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New York (Brooklyn, Red Hook) (Photo:IM_photo/Shutterstock)
3.0 / 5.0
Cruise Critic Editor Rating

Melissa Paloti
Cruise Critic Contributor

Port of New York (Brooklyn, Red Hook)

Both Cunard and Princess Cruises regularly turn ships around in Red Hook, Brooklyn, on the Buttermilk Channel, which separates Brooklyn from Governor's Island. Red Hook is a neighborhood in South Brooklyn, named for the red clay soil and the point of land projecting into the East River. Though it may not look like much now to the discerning traveler, Red Hook is the definition of "up and coming" -- high-end condos are being built, IKEA has arrived, and the Beard Street Pier walkway has potential to be a major waterfront attraction with postcard-perfect views of the New York Bay and Statue of Liberty.

Shore Excursions

About New York (Brooklyn, Red Hook)


Pro

If you explore the neighborhood, it's a melting pot of eccentric eateries and hipster hangouts

Con

It's a bit convoluted to get to the actual port; book a shuttle with your cruise line

Bottom Line

Red Hook has a ton to offer an explorer with time to dig in; otherwise, sail-away is the star


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The allure of sightseeing amid the skyscrapers of Manhattan is strong, particularly for first-timers, and the Red Hook port is close enough for cruisers to take advantage of all the Big Apple has to offer (for more info, read our New York port profile. But, don't pooh-pooh the idea of kicking around Brooklyn before or after your cruise.

While Brooklyn may seem, at first glance, to be a lot like Manhattan -- with heavy traffic, sizzling nightlife and diverse people, cultures and cuisines -- it is a destination in itself. With 2.5 million inhabitants, it is the largest New York City borough in terms of population; if it were its own city, it would be the fourth-largest in the United States. And, it has its own personal identity. You'll find residential areas of brownstones and corner stores, trendy streets packed with bars and clubs, and a bustling downtown area where women in business suits and pumps walk alongside hipster artists in jeans and sneakers.

Indeed, Brooklyn is defined by its diversity: African-American history is prevalent in Bedford-Stuyvesant, Sunset Park boasts its own Chinatown, and in Flatbush, you'll feel like you are in the islands, mon. (Brooklyn boasts the largest Caribbean population outside of the actual Caribbean.) Even if you don't have time to visit a variety of Brooklyn's neighborhoods, you can take in this cultural dissonance simply by strolling along Smith Street. Known as Brooklyn's "restaurant row," Smith Street is lined with funky shops and ethnic eateries, with options for all budgets and tastes -- French, Italian, Mexican, Indian, Asian....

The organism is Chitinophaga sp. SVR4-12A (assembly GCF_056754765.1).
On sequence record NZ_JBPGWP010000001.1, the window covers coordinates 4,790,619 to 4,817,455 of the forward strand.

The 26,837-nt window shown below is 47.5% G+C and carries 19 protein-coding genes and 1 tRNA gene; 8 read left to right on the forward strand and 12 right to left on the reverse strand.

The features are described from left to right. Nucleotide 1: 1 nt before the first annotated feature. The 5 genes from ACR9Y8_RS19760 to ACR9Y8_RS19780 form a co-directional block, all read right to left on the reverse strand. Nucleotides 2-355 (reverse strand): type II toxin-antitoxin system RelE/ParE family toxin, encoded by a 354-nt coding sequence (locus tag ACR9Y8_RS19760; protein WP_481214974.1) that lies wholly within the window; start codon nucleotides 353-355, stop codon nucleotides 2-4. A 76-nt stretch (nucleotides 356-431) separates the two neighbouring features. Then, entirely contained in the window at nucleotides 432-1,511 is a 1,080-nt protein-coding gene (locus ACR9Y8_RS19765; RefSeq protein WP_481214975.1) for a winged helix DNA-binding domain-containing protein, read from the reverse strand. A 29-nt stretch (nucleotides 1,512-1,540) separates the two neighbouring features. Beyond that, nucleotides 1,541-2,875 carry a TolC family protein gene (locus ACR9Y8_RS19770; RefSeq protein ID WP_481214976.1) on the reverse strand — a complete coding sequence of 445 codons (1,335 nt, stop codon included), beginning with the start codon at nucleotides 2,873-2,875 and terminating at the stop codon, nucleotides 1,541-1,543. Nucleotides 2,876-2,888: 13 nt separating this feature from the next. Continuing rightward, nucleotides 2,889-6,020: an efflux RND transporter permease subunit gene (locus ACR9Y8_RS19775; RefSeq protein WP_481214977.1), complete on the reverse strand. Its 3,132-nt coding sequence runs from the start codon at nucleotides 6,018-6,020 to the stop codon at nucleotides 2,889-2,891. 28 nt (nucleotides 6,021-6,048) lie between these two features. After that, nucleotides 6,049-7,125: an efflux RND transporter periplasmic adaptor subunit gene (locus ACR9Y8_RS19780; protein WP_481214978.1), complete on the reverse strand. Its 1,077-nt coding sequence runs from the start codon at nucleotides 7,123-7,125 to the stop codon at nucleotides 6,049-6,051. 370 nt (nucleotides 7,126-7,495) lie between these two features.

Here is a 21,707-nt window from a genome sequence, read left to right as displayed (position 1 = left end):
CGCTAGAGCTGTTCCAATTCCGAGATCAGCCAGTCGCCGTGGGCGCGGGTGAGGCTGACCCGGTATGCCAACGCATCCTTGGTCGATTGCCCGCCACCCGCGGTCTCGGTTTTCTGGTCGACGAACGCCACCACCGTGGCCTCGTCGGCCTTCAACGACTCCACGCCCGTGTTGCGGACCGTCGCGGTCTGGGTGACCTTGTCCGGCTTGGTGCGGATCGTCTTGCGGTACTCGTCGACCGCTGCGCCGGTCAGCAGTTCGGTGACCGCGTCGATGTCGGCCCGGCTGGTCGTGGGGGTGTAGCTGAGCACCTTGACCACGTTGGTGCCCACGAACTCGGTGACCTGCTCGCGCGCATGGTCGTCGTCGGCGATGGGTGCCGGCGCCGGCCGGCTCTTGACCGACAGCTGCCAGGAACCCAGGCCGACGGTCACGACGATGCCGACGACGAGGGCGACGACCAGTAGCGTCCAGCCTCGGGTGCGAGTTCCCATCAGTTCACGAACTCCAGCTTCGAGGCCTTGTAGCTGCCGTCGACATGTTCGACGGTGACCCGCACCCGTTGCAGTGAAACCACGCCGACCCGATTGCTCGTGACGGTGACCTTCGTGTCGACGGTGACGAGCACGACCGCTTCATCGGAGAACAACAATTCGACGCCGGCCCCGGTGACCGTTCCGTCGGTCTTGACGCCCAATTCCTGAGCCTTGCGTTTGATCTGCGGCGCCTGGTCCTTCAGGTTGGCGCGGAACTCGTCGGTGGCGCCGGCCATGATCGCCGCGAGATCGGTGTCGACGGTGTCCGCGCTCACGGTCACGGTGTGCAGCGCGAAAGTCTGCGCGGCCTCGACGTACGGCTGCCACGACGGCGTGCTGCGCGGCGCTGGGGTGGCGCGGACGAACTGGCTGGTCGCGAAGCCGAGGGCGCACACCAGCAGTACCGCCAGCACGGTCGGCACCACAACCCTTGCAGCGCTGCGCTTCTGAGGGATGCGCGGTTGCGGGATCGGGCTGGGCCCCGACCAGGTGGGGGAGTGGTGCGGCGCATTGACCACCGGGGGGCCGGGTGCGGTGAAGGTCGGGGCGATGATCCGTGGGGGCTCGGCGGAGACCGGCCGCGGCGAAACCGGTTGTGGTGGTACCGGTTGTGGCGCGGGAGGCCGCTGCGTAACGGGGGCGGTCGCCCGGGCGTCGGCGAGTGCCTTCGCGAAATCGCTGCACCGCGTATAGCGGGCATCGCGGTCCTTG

In the words of one Brooklyn resident, "Sure, you can take a subway into Manhattan for the night, but why would you want to?"

Where You're Docked

Brooklyn Cruise Port Address:
72 Bowne St, Brooklyn, NY 11231

The passenger ship terminal is located in Brooklyn's Red Hook neighborhood, opposite Governor's Island on the Buttermilk Channel. From your ship, you'll be able to see Manhattan, Staten Island, Lady Liberty and even Cape Liberty Cruise Port in Bayonne, New Jersey.

Parking is available at a rate of $23 for the first day and $20 for each additional day. You do not need to make a reservation for parking. The facility features pay-on-foot machines: When you return from your cruise, pay with cash or credit card at one of the machines. Porters are available to help you with your luggage. You can get additional information at nycruise.com.

Port Facilities

The Brooklyn Cruise Terminal is near a commercial strip, which is located along Van Brunt Street, three blocks from the terminal via a pedestrian gate. The B61 bus operates along the street to downtown Brooklyn. The terminal has vending machines, telephones and bathrooms.

Cobblestones peek through on Columbia and Van Brunt Streets, the two main thoroughfares. The neighborhood features an eclectic mix of shops, galleries, bars and restaurants, though at this point in time, few major points of interests are within walking distance of the pier. One of the more interesting foodie events in the region is also right in the neighborhood: In the summertime, usually from June through September, the Red Hook Ball Fields (at Clinton Street and Bay Street) are a magnet for foodies from around the New York City area. Join the crowds to sample Latin and South American cuisine, which you purchase from food trucks and eat at picnic tables. On a sunny day, it's the place to be in Brooklyn.

Good to Know